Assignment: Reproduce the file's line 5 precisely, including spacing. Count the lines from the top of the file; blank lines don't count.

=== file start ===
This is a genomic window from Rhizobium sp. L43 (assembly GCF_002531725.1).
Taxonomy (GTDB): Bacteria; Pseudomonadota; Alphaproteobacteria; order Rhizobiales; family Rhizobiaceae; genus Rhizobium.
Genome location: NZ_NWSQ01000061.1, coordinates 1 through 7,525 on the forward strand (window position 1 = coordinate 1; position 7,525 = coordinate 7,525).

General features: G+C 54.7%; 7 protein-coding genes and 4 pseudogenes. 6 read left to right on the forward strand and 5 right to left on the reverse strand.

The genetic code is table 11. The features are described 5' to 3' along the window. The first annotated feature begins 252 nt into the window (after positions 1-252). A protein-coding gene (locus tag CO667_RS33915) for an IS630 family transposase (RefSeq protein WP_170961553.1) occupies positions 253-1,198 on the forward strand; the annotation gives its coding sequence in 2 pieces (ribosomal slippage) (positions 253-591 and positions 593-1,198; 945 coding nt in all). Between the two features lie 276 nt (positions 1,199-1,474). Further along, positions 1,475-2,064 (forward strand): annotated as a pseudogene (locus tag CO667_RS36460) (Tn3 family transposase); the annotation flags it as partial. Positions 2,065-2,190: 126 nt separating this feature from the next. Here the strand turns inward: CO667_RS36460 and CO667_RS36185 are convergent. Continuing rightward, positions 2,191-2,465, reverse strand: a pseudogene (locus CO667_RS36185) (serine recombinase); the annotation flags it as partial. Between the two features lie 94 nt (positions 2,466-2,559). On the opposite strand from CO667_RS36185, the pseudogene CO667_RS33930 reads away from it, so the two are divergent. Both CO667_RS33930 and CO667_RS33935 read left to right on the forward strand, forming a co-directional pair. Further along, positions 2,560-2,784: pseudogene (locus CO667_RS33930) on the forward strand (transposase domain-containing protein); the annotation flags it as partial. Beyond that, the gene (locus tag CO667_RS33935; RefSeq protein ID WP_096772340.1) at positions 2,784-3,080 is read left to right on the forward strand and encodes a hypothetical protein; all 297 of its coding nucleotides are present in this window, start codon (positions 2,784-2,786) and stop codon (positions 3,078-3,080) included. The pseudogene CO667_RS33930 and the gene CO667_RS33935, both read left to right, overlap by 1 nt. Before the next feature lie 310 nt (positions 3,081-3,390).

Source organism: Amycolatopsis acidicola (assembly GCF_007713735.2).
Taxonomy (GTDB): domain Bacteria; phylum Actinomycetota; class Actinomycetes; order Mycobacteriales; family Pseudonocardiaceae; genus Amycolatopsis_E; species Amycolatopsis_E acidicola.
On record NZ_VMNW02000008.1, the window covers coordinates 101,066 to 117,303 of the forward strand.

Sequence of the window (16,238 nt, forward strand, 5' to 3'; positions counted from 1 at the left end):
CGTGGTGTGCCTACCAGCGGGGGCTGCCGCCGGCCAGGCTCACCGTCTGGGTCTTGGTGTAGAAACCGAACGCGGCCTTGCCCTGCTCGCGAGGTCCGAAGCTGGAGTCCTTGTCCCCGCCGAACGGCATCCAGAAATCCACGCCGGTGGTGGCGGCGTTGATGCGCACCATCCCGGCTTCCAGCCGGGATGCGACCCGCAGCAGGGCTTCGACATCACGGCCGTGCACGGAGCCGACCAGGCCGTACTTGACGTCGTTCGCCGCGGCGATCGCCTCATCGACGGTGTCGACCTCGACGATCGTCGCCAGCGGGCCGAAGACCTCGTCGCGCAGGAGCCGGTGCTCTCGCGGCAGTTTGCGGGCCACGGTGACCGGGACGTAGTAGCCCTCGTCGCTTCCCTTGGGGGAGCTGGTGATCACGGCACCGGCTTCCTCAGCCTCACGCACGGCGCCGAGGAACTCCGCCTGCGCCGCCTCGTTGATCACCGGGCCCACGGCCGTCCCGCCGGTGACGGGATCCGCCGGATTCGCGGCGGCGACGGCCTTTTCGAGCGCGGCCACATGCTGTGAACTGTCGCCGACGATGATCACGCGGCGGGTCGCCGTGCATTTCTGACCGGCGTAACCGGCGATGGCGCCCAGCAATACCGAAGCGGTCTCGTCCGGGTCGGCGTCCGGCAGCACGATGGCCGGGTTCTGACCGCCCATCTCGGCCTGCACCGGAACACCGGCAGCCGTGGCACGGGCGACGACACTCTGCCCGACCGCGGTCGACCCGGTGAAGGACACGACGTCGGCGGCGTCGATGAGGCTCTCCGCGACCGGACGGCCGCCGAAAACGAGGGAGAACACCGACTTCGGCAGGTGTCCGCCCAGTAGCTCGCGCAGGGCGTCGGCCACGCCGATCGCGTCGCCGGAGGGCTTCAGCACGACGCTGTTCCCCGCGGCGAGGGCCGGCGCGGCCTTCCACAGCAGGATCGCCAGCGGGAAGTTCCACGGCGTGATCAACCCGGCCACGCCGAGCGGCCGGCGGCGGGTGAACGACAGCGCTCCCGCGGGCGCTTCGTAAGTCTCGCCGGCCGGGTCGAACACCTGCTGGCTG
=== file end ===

The genetic code is table 11. The features are described 5' to 3' along the window. The first annotated feature begins 252 nt into the window (after positions 1-252). A protein-coding gene (locus tag CO667_RS33915) for an IS630 family transposase (RefSeq protein WP_170961553.1) occupies positions 253-1,198 on the forward strand; the annotation gives its coding sequence in 2 pieces (ribosomal slippage) (positions 253-591 and positions 593-1,198; 945 coding nt in all). Between the two features lie 276 nt (positions 1,199-1,474). Further along, positions 1,475-2,064 (forward strand): annotated as a pseudogene (locus tag CO667_RS36460) (Tn3 family transposase); the annotation flags it as partial. Positions 2,065-2,190: 126 nt separating this feature from the next. Here the strand turns inward: CO667_RS36460 and CO667_RS36185 are convergent. Continuing rightward, positions 2,191-2,465, reverse strand: a pseudogene (locus CO667_RS36185) (serine recombinase); the annotation flags it as partial. Between the two features lie 94 nt (positions 2,466-2,559). On the opposite strand from CO667_RS36185, the pseudogene CO667_RS33930 reads away from it, so the two are divergent. Both CO667_RS33930 and CO667_RS33935 read left to right on the forward strand, forming a co-directional pair. Further along, positions 2,560-2,784: pseudogene (locus CO667_RS33930) on the forward strand (transposase domain-containing protein); the annotation flags it as partial. Beyond that, the gene (locus tag CO667_RS33935; RefSeq protein ID WP_096772340.1) at positions 2,784-3,080 is read left to right on the forward strand and encodes a hypothetical protein; all 297 of its coding nucleotides are present in this window, start codon (positions 2,784-2,786) and stop codon (positions 3,078-3,080) included. The pseudogene CO667_RS33930 and the gene CO667_RS33935, both read left to right, overlap by 1 nt. Before the next feature lie 310 nt (positions 3,081-3,390).